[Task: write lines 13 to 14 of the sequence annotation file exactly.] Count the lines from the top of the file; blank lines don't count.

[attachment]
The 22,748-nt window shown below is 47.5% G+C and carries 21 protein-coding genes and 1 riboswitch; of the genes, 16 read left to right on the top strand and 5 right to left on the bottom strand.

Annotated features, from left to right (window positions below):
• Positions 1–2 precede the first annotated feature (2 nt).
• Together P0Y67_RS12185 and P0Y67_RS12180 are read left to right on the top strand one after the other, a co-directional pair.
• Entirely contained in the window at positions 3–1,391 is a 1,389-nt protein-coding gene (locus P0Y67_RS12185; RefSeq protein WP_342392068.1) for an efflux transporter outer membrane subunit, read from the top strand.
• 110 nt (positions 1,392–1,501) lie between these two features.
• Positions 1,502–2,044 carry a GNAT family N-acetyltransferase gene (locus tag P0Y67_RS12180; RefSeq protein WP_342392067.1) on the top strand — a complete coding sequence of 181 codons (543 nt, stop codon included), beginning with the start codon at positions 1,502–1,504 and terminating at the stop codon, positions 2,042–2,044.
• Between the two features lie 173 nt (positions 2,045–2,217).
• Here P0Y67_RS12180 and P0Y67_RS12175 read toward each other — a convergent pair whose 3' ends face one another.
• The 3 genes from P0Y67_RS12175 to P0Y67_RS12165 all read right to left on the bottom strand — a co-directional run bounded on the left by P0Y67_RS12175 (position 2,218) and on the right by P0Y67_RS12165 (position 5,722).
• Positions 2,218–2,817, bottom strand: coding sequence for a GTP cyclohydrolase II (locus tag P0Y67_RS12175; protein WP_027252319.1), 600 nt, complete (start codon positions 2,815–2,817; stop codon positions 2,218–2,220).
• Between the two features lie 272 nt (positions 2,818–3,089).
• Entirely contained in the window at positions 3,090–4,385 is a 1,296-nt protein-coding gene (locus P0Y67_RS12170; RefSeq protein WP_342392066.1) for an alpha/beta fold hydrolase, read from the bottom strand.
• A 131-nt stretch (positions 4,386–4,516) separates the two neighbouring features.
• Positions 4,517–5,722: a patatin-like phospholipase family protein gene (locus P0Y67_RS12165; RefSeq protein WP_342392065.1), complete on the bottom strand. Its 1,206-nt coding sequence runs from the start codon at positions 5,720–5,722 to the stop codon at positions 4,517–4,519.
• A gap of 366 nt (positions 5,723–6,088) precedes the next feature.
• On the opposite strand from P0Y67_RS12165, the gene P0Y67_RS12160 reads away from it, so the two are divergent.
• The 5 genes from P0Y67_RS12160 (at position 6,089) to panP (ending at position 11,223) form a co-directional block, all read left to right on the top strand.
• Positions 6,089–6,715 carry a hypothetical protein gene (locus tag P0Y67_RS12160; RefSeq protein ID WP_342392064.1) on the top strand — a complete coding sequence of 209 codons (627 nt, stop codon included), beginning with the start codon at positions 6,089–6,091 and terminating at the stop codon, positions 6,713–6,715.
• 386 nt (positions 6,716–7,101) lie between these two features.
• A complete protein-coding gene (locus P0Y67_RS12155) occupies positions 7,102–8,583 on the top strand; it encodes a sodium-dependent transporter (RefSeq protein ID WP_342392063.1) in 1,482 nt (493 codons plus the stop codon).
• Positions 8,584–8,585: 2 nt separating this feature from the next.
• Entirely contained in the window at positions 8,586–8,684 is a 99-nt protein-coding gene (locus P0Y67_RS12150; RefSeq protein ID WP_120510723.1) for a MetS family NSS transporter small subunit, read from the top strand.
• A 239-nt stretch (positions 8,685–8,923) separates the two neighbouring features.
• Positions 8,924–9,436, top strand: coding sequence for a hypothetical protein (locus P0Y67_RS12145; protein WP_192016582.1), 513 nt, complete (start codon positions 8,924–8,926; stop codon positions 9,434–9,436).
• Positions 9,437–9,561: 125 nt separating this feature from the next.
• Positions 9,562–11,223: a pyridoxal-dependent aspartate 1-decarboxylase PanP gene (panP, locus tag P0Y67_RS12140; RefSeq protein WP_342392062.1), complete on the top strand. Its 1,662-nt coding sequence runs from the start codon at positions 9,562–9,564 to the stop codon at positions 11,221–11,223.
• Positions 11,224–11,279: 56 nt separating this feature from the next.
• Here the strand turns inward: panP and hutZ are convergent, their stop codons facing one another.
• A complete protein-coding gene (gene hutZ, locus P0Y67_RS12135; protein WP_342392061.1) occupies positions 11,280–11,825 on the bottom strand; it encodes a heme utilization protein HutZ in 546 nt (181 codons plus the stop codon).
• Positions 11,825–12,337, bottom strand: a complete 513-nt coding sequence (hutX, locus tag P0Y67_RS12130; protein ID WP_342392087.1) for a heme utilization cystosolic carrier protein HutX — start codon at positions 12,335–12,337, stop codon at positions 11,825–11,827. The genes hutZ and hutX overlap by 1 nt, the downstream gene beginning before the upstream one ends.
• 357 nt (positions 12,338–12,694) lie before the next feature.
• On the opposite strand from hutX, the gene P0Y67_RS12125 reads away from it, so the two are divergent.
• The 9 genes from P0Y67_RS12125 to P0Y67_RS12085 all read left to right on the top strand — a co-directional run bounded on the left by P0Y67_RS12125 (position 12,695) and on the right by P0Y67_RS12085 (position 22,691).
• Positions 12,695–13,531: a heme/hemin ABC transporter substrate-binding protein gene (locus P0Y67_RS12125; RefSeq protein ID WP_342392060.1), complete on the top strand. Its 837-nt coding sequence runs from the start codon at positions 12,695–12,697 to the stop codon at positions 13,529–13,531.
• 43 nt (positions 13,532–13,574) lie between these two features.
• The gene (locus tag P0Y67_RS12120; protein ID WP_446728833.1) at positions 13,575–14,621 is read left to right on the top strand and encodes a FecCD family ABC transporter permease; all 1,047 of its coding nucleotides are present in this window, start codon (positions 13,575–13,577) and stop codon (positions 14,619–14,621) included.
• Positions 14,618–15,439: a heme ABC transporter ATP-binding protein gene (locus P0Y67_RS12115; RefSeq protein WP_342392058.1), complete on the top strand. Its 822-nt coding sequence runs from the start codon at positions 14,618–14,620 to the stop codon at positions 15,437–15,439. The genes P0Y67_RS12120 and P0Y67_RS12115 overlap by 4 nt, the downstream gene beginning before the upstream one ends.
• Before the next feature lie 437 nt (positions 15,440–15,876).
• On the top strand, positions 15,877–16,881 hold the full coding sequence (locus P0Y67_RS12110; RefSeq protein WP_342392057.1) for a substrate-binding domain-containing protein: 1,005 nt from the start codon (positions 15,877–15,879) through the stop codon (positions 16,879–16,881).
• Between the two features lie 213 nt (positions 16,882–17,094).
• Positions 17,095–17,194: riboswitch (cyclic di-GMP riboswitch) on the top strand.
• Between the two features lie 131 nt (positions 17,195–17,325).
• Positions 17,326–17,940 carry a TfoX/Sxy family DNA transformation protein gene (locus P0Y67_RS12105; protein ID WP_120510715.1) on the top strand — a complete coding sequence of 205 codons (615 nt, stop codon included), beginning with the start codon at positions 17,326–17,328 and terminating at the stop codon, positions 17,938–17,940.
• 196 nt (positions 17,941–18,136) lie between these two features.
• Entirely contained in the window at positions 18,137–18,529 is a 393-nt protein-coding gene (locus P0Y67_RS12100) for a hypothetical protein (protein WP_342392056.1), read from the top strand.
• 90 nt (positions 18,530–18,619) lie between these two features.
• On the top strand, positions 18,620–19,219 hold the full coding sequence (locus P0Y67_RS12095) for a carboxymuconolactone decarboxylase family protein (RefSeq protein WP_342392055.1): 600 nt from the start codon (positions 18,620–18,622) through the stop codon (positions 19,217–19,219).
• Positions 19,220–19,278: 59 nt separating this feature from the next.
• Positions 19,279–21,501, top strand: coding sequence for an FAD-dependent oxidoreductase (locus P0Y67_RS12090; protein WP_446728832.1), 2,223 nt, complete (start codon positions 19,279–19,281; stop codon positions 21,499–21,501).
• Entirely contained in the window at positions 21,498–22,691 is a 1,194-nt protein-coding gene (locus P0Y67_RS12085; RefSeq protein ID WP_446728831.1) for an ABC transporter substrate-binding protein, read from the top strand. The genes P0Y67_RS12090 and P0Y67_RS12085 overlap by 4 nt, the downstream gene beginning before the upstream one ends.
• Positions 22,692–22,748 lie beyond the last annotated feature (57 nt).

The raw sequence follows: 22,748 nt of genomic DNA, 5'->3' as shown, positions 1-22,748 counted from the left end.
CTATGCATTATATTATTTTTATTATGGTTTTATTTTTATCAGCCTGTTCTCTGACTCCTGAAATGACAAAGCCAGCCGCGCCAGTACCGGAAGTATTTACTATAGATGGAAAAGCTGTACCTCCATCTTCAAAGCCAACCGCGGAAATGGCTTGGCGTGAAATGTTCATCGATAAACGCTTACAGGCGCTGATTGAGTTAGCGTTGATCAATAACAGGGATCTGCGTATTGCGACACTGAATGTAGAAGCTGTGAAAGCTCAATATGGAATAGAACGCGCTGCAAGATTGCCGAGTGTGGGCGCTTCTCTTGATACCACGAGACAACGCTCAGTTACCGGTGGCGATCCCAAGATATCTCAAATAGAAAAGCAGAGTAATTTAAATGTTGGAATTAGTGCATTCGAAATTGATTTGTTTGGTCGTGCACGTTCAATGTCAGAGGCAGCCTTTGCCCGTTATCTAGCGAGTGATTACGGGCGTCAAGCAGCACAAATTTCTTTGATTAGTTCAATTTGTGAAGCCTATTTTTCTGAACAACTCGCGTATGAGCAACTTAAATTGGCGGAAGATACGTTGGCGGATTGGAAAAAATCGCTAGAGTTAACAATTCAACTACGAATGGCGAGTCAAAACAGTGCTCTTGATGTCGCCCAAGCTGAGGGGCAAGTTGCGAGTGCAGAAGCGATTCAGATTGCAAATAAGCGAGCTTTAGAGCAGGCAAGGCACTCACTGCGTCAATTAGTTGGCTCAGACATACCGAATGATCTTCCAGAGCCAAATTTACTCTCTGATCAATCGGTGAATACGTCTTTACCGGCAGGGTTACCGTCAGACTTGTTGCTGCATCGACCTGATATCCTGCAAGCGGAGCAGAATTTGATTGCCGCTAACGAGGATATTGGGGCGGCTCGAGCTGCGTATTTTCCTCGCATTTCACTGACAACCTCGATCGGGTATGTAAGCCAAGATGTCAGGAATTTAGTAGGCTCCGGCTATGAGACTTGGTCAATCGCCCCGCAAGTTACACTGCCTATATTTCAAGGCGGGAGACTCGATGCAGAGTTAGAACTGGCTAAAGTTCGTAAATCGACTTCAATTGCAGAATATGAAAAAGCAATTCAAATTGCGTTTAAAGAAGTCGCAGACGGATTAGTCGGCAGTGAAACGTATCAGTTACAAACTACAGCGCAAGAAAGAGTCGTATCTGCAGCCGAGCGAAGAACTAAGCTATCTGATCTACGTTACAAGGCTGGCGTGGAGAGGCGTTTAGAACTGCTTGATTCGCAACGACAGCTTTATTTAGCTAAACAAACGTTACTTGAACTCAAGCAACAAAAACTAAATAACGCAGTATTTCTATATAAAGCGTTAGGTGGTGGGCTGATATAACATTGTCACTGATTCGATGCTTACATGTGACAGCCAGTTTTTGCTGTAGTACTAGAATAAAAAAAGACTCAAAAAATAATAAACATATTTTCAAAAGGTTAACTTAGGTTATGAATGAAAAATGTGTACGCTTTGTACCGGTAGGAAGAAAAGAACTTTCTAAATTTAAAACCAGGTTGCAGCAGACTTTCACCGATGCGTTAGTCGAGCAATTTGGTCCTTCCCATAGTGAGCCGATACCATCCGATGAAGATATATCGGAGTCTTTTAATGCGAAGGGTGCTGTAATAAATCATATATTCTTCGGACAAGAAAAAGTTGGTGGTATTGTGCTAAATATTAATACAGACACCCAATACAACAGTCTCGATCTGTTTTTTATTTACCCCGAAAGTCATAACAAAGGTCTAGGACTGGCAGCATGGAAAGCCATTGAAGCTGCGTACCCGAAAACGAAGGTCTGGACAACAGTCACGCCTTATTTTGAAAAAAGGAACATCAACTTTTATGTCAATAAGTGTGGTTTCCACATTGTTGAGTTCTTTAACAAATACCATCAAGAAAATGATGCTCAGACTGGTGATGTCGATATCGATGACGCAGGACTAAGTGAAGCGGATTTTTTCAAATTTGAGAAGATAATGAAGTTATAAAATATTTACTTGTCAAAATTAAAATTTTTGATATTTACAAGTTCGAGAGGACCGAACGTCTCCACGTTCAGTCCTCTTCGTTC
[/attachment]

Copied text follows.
• Entirely contained in the window at positions 3,090–4,385 is a 1,296-nt protein-coding gene (locus P0Y67_RS12170; RefSeq protein WP_342392066.1) for an alpha/beta fold hydrolase, read from the bottom strand.
• A 131-nt stretch (positions 4,386–4,516) separates the two neighbouring features.